I cross-posted this over at PZ's place:

"Saying that the Discovery Institute is spreading misinformation is like saying that evolutionary biologists are spreading evolution. The DI is misinformation personified, and I think the best way to deal with them is not to dwell on their arguments, but to mock them for the lack of political effectiveness. They've produced no legislation, no reforms and their veiled threats to sue educators are clearly positioning statements with no real substance.

They are the Disappointing Institute, and we should focus on their failure to advance their own political agenda. That hurts the lawyers and the politicians a lot worse that arguing about 'dissents with Darwinism'. When we argue science with a bunch of non-scientists, it gives them a patina of respectability. We tend to lose PR points when that happens, unless our scientists are also skilled at the lawyerly reply. On the other hand, should non-lawyers focus on DI's failures to advance their own legal and political agenda, this will tend to undercut their effectiveness in general without ever putting the science up for (usually dubious) 'debate.' The stock question should not be 'what's the science?' but rather, 'why should DI, largely a bunch of lawyers, even be regarded as credible on scientific matters when they can't gain any traction in the courts or the legislature?"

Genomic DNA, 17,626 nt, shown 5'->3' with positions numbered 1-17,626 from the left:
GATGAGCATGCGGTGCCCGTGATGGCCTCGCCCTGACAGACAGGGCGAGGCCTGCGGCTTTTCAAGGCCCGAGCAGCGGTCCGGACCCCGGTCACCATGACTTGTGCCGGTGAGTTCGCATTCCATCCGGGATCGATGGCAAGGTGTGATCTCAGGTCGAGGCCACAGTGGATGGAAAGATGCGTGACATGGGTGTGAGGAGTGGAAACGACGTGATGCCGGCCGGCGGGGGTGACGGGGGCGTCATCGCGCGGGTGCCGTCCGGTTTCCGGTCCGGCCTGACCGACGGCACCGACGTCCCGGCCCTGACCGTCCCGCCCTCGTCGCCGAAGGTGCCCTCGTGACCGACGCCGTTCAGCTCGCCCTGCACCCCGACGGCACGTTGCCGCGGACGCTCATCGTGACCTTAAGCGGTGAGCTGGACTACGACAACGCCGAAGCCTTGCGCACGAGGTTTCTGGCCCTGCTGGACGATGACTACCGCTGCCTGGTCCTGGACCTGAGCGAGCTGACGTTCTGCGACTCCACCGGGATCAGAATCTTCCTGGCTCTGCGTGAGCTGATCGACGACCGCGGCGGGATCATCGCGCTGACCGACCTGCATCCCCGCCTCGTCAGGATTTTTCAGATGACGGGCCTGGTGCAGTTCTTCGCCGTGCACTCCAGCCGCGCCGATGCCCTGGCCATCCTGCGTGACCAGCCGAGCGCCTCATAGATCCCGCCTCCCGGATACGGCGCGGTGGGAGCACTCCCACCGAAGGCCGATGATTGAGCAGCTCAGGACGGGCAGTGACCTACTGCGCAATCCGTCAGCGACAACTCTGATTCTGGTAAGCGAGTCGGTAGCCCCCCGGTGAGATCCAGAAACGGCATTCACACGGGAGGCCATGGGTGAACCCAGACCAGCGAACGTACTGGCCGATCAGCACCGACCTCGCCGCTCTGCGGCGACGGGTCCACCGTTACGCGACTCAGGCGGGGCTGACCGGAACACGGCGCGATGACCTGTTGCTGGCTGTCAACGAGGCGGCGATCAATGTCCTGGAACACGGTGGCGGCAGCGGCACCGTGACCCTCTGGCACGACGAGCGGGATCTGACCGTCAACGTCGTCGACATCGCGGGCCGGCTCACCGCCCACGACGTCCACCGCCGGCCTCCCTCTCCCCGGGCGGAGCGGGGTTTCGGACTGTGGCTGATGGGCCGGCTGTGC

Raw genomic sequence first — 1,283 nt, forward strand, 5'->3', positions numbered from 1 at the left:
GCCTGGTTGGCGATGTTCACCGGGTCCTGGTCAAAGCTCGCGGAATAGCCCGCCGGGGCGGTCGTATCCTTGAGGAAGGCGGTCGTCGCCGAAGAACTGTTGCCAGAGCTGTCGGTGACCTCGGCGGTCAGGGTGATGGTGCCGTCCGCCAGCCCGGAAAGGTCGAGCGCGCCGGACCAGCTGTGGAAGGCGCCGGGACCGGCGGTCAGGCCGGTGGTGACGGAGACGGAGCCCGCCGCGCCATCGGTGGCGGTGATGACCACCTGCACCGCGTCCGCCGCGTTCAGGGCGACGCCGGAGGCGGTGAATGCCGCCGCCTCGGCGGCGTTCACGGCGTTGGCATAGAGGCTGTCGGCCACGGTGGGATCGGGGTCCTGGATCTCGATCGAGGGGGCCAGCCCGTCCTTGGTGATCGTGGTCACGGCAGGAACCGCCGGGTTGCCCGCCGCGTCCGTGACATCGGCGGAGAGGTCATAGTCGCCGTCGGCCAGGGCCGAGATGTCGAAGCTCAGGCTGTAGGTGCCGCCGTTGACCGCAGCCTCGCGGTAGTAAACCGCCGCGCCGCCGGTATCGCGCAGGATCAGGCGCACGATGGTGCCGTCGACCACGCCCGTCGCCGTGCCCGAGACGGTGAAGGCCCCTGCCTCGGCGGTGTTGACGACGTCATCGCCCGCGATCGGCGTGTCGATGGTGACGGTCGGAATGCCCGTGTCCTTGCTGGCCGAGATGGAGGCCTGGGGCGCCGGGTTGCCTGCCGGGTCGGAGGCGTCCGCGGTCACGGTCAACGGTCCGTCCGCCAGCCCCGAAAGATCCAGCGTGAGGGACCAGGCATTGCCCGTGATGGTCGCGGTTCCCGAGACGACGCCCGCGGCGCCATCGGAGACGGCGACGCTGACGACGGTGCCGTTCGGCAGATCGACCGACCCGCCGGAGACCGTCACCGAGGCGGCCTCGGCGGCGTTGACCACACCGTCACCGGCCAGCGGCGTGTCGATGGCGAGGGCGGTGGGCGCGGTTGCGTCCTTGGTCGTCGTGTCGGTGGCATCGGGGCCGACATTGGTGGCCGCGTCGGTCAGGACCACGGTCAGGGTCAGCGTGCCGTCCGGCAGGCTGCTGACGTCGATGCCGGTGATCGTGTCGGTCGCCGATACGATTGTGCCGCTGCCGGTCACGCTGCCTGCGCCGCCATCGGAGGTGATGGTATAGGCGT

My apologies in advance for our friends in the legal and political spheres who are effective, dedicated, ethical and supportive of science education."

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